Epiphyllum - Delicious Grape fruits
Unbelievable Orange flowers with an incredible grape flavoured fruits!
This beauty revealed a wonderful surprise this year! Growing perched up in an old hanging basket, it produced not only a beautiful flower but a very unique tasty fruit! I do not the name or origin of this species. Epiphyllums often produce tiny fruits but they are not always tasty, this one rivalled the best dragonfruit with a sweet strawberry grape flavour. The fine spines on the fruit are soft, not like the irritating ones found on prickly pear fruits.
This cacti relative produces the most spectacular flowers and make wonderful plants for hanging baskets in the garden or on the patio.
Native to Central America and first described in the 1800’s, these plants have been hybridised with related species over the years to produce some jaw-dropping colours!
The original jungle orchid from which they came only flowered for one night, just like their relative hylocereous (Dragon fruit). However these hybrid now flower during the day and will last a few days.
Epiphyllum is Greek for "upon the leaf" as the flowers are produced directly from the leaves or rather, thick flattened stems.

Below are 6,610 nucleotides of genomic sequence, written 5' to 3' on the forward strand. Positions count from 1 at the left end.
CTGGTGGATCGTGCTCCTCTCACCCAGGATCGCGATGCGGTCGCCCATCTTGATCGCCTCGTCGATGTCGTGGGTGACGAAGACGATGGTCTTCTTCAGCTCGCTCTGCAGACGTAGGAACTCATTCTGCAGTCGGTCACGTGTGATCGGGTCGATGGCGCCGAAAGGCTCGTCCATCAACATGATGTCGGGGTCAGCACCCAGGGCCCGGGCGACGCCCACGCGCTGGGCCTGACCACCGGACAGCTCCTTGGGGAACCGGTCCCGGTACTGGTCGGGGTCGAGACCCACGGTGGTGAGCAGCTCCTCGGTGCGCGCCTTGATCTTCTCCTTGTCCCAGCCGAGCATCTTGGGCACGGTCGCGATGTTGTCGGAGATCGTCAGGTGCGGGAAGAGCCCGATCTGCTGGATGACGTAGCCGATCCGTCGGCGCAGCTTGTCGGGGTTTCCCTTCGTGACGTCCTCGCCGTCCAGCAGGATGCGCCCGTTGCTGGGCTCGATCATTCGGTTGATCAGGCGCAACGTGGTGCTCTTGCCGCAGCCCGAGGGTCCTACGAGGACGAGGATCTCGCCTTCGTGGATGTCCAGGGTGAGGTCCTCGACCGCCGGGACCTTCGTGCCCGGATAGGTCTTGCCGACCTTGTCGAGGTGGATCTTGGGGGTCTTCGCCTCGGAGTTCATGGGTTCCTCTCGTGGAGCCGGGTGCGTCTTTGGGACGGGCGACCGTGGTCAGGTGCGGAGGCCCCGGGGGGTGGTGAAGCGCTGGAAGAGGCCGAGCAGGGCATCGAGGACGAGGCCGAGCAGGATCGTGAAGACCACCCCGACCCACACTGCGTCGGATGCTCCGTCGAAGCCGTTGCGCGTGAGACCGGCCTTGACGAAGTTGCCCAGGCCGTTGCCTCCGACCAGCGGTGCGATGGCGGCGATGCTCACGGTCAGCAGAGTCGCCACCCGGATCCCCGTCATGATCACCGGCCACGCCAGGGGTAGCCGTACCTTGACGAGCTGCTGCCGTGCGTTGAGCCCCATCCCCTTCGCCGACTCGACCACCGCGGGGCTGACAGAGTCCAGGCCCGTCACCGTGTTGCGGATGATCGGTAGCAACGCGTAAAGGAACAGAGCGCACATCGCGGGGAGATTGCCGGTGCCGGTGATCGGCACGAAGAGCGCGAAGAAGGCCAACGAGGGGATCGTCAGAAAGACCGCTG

Some epiphyllums produce ariel roots that cling to trees. Hylocereus species (Dragon fruit) also have this trait and since they are closely related, some interesting dragonfruit / epi hybrids have been created.
They are pretty easy and will tolerate neglect. I have often been surprised to see a gorgeous flower in spring from a plant I have ignored all year!
I have found they grow best in filtered light under a tree, shade cloth or on the patio. I keep some in my shade house and others are hanging under trees.
I have found the plants that get too much shade don't bloom, so they still need adequate light. They will not tolerate full sun or frost, so you must bring them inside over winter if you are in a cold zone.
How to grow your cutting:
No rush! When you receive your cutting you will need to wait a couple of weeks for the cut end to callous over. Just put in a cool dry place for two weeks.
It is important that you wait until the end is calloused and dry before you plant it, otherwise the cutting will rot once planted.
Epi’s love a crowd! Its a good idea to start with two or three cuttings in a 140mm pot or just one cutting in a 100mm pot. A degree of root binding encourages them to bloom.
Use a quality potting mix, ensure that the pot can drain well - wet feet will kill them. Lightly dampen the soil and plant them just deep enough so that the cutting can stand up on its own.
DON’T KILL THEM WITH WATER!
Just mist the stem for a few weeks when they are first planted don’t water the soil, don't begin to water the soil until you are sure the cutting is well rooted and you can see some new growth.
Let them dry out between waterings. Once established they usually get by on regular rain. Just keep an eye on them, they may need water once a week during our very hot weather.
I just use seasol and organic based plant food to keep them strong, they prefer the soil slightly acid so if your soil is tending alkali add a little peat moss in the mix.
Just keep an eye on them, as snails will have a go at them and so will scale insects.
Plant supplied as: Fresh Cutting Approx 15cm long.